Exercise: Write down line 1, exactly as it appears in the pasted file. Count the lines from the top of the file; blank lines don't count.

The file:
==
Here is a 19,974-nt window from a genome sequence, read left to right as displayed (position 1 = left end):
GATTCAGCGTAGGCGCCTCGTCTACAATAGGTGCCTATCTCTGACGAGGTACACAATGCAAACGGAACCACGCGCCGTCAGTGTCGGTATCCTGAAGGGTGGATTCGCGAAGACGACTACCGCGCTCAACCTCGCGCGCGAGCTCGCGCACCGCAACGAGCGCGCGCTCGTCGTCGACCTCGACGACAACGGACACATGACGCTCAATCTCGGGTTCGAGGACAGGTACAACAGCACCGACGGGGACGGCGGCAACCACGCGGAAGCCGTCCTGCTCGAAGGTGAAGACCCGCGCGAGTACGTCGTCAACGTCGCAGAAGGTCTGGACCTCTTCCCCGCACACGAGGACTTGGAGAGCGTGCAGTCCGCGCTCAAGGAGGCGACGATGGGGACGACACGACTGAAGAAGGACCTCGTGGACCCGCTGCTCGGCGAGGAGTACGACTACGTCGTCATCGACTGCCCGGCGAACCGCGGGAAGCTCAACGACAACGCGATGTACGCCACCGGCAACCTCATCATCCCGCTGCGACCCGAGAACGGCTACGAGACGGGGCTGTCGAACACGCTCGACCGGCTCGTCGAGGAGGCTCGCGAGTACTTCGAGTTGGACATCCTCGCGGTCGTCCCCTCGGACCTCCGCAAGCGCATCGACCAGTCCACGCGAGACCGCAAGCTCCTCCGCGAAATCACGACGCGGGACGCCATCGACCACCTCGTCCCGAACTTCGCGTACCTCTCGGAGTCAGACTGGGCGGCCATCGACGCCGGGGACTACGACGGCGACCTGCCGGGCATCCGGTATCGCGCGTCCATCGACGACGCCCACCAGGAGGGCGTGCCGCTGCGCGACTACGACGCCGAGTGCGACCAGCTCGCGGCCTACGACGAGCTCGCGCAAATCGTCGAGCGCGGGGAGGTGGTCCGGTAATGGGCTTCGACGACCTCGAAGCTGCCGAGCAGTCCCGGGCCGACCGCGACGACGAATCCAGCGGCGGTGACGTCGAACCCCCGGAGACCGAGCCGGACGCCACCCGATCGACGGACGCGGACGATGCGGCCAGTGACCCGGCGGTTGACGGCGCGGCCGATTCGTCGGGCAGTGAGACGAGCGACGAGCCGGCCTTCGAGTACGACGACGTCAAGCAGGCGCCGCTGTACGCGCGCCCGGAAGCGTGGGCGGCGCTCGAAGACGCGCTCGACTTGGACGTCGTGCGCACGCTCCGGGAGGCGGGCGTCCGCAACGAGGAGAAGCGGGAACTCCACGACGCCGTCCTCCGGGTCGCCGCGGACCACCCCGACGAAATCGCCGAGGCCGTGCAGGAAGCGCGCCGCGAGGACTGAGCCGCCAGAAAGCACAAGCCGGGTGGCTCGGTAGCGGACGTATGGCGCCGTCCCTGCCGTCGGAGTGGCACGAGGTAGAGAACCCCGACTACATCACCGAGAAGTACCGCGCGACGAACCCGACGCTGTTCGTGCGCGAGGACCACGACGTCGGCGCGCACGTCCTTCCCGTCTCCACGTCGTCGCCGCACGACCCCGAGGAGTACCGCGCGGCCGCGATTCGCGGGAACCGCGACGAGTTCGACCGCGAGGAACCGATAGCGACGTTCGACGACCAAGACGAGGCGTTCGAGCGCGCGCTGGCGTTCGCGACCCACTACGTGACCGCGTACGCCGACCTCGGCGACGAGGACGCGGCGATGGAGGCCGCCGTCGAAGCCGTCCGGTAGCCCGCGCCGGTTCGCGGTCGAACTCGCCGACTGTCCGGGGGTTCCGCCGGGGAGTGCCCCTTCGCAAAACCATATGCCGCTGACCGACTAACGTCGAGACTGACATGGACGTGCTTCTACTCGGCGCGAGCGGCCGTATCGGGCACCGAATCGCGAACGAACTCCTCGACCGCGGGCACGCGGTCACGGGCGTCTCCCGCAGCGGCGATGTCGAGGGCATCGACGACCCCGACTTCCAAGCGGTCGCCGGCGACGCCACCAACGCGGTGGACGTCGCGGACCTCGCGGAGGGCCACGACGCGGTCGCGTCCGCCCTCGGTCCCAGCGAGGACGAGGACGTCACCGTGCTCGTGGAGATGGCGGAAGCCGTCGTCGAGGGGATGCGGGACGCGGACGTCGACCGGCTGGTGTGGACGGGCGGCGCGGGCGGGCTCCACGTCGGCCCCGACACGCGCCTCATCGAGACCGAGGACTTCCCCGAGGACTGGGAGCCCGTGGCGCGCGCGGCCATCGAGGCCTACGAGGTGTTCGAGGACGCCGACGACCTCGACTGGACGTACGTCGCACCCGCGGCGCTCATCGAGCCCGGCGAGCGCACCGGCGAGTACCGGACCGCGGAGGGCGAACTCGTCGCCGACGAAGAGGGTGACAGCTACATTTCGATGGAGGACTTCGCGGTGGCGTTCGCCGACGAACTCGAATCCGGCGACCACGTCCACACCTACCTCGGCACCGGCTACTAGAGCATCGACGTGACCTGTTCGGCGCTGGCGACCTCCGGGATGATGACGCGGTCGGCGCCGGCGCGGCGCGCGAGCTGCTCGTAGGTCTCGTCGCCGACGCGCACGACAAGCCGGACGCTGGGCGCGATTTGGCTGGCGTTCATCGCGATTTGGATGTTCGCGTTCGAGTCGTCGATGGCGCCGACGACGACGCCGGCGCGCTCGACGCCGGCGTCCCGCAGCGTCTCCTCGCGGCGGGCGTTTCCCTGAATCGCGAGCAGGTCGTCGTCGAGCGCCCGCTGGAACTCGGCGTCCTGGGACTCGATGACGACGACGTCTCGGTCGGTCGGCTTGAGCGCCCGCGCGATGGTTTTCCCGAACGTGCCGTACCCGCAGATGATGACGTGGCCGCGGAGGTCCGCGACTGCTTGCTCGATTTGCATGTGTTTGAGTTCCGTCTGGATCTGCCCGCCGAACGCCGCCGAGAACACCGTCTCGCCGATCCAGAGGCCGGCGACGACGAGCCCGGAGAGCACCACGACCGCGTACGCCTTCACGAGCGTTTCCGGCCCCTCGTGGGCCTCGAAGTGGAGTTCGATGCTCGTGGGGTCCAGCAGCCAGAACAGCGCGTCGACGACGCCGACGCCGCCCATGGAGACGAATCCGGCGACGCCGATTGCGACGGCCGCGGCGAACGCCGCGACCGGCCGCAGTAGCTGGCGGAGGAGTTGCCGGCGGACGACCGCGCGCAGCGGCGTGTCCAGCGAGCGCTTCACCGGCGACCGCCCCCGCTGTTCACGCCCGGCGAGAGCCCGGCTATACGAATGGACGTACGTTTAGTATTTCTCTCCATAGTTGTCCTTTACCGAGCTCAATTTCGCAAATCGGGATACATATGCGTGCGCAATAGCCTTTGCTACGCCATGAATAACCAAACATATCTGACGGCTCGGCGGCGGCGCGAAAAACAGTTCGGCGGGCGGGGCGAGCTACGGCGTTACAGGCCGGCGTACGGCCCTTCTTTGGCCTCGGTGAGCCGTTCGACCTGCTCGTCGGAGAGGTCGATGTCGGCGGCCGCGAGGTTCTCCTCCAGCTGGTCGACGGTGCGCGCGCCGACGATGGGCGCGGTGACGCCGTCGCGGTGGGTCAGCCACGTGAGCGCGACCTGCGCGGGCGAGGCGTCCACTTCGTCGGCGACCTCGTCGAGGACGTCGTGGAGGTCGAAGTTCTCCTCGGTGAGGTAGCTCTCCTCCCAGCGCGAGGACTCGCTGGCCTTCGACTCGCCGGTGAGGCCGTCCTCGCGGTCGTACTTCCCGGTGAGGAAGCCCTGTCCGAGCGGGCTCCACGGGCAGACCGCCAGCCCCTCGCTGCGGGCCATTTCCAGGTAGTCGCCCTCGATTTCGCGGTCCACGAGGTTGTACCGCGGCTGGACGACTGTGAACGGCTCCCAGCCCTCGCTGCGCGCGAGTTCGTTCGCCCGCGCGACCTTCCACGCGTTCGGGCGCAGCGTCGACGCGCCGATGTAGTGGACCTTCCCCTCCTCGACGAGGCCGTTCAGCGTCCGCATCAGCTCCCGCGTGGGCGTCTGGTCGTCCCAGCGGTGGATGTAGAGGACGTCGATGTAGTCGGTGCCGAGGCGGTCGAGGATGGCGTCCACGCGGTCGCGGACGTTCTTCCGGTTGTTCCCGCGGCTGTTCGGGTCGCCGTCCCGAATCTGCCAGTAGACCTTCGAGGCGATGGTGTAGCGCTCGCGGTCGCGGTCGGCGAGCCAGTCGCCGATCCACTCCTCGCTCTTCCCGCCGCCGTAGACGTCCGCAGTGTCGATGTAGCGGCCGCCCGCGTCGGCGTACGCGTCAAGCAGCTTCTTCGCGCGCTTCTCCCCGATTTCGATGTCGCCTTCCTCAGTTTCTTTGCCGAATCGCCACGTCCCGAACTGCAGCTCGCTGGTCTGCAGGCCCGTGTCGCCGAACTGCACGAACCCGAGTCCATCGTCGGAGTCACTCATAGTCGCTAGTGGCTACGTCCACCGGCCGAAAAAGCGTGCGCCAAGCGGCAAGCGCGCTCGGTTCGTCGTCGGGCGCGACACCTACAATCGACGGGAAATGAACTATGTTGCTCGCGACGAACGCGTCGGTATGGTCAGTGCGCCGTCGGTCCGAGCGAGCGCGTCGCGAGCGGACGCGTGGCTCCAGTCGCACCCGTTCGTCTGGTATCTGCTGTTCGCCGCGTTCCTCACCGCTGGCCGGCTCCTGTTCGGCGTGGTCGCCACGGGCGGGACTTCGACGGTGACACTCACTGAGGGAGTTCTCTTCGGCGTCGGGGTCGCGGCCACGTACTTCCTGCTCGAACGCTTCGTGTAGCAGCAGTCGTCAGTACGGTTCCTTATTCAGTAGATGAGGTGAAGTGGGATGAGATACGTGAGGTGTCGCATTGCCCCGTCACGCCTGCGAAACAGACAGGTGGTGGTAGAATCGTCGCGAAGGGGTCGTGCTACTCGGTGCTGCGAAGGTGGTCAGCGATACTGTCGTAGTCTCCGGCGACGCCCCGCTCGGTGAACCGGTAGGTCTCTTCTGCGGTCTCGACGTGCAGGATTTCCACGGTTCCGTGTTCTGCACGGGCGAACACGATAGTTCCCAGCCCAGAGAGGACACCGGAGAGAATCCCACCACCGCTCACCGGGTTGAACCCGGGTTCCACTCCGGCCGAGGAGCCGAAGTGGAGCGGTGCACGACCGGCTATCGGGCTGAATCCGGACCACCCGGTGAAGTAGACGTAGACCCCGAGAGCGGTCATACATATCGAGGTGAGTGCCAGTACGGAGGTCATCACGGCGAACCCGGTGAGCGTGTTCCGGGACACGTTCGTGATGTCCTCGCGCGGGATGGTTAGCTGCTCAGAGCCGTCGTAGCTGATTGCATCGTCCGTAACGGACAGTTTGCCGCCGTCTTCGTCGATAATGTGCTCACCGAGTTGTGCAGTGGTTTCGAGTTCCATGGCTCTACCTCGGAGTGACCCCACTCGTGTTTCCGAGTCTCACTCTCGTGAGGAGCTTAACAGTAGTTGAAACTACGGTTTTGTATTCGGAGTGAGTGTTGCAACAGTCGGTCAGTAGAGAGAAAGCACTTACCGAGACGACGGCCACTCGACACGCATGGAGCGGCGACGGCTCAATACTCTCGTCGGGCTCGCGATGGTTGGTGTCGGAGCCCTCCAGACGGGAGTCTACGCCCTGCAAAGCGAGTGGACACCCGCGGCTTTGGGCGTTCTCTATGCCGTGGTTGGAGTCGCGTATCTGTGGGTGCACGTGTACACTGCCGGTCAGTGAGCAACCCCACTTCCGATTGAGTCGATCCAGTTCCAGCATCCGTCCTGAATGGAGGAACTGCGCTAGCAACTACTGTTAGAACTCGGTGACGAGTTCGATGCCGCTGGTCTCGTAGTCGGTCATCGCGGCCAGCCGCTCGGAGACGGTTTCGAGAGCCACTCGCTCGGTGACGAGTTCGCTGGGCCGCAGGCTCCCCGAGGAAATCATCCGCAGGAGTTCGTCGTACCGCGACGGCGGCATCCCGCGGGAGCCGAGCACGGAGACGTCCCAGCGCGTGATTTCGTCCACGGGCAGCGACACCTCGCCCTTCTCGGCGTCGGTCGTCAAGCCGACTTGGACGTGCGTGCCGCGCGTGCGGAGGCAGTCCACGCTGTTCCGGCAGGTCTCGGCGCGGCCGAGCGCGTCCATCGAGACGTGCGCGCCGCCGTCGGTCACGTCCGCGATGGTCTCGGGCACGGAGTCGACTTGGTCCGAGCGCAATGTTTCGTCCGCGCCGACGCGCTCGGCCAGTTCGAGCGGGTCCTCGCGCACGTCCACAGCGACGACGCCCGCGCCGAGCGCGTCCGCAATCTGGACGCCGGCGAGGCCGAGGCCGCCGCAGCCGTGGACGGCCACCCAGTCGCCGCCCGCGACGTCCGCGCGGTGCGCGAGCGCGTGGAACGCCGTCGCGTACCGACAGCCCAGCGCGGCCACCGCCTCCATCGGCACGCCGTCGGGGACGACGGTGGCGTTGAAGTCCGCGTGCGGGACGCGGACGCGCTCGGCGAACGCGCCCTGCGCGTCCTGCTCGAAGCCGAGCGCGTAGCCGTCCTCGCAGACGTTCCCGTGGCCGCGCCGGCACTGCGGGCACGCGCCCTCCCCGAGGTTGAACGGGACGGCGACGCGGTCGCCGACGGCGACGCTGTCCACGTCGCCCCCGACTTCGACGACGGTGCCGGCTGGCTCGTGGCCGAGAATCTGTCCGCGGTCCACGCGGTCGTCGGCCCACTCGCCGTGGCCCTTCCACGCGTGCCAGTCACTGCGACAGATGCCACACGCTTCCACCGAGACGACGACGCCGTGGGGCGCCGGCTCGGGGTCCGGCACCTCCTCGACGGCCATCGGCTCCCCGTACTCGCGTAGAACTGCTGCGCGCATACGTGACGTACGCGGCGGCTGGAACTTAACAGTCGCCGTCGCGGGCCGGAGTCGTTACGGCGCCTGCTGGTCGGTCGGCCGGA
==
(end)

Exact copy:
Here is a 19,974-nt window from a genome sequence, read left to right as displayed (position 1 = left end):